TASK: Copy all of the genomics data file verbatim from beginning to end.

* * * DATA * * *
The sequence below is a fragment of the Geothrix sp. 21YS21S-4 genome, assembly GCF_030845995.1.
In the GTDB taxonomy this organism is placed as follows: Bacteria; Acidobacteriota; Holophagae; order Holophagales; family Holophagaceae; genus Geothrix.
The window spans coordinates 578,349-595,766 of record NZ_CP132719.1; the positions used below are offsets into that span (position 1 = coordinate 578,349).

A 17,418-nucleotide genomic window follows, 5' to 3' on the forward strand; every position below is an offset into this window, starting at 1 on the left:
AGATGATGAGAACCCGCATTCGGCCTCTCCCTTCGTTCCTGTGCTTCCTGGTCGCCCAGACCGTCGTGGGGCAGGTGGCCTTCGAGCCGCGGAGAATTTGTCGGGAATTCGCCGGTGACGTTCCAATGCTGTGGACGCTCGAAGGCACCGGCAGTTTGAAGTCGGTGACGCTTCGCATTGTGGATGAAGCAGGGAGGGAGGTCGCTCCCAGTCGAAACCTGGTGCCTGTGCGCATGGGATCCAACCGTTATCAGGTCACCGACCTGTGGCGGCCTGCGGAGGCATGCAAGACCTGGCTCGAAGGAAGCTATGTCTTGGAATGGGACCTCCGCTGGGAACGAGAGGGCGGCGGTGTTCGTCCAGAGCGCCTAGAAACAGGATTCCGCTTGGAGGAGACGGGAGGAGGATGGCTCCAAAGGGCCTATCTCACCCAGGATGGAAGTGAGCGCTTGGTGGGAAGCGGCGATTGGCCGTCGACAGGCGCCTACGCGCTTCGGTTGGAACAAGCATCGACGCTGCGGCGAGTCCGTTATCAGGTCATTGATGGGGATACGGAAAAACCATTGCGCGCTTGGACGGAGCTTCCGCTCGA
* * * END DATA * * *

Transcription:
The sequence below is a fragment of the Geothrix sp. 21YS21S-4 genome, assembly GCF_030845995.1.
In the GTDB taxonomy this organism is placed as follows: Bacteria; Acidobacteriota; Holophagae; order Holophagales; family Holophagaceae; genus Geothrix.
The window spans coordinates 578,349-595,766 of record NZ_CP132719.1; the positions used below are offsets into that span (position 1 = coordinate 578,349).

A 17,418-nucleotide genomic window follows, 5' to 3' on the forward strand; every position below is an offset into this window, starting at 1 on the left:
AGATGATGAGAACCCGCATTCGGCCTCTCCCTTCGTTCCTGTGCTTCCTGGTCGCCCAGACCGTCGTGGGGCAGGTGGCCTTCGAGCCGCGGAGAATTTGTCGGGAATTCGCCGGTGACGTTCCAATGCTGTGGACGCTCGAAGGCACCGGCAGTTTGAAGTCGGTGACGCTTCGCATTGTGGATGAAGCAGGGAGGGAGGTCGCTCCCAGTCGAAACCTGGTGCCTGTGCGCATGGGATCCAACCGTTATCAGGTCACCGACCTGTGGCGGCCTGCGGAGGCATGCAAGACCTGGCTCGAAGGAAGCTATGTCTTGGAATGGGACCTCCGCTGGGAACGAGAGGGCGGCGGTGTTCGTCCAGAGCGCCTAGAAACAGGATTCCGCTTGGAGGAGACGGGAGGAGGATGGCTCCAAAGGGCCTATCTCACCCAGGATGGAAGTGAGCGCTTGGTGGGAAGCGGCGATTGGCCGTCGACAGGCGCCTACGCGCTTCGGTTGGAACAAGCATCGACGCTGCGGCGAGTCCGTTATCAGGTCATTGATGGGGATACGGAAAAACCATTGCGCGCTTGGACGGAGCTTCCGCTCGA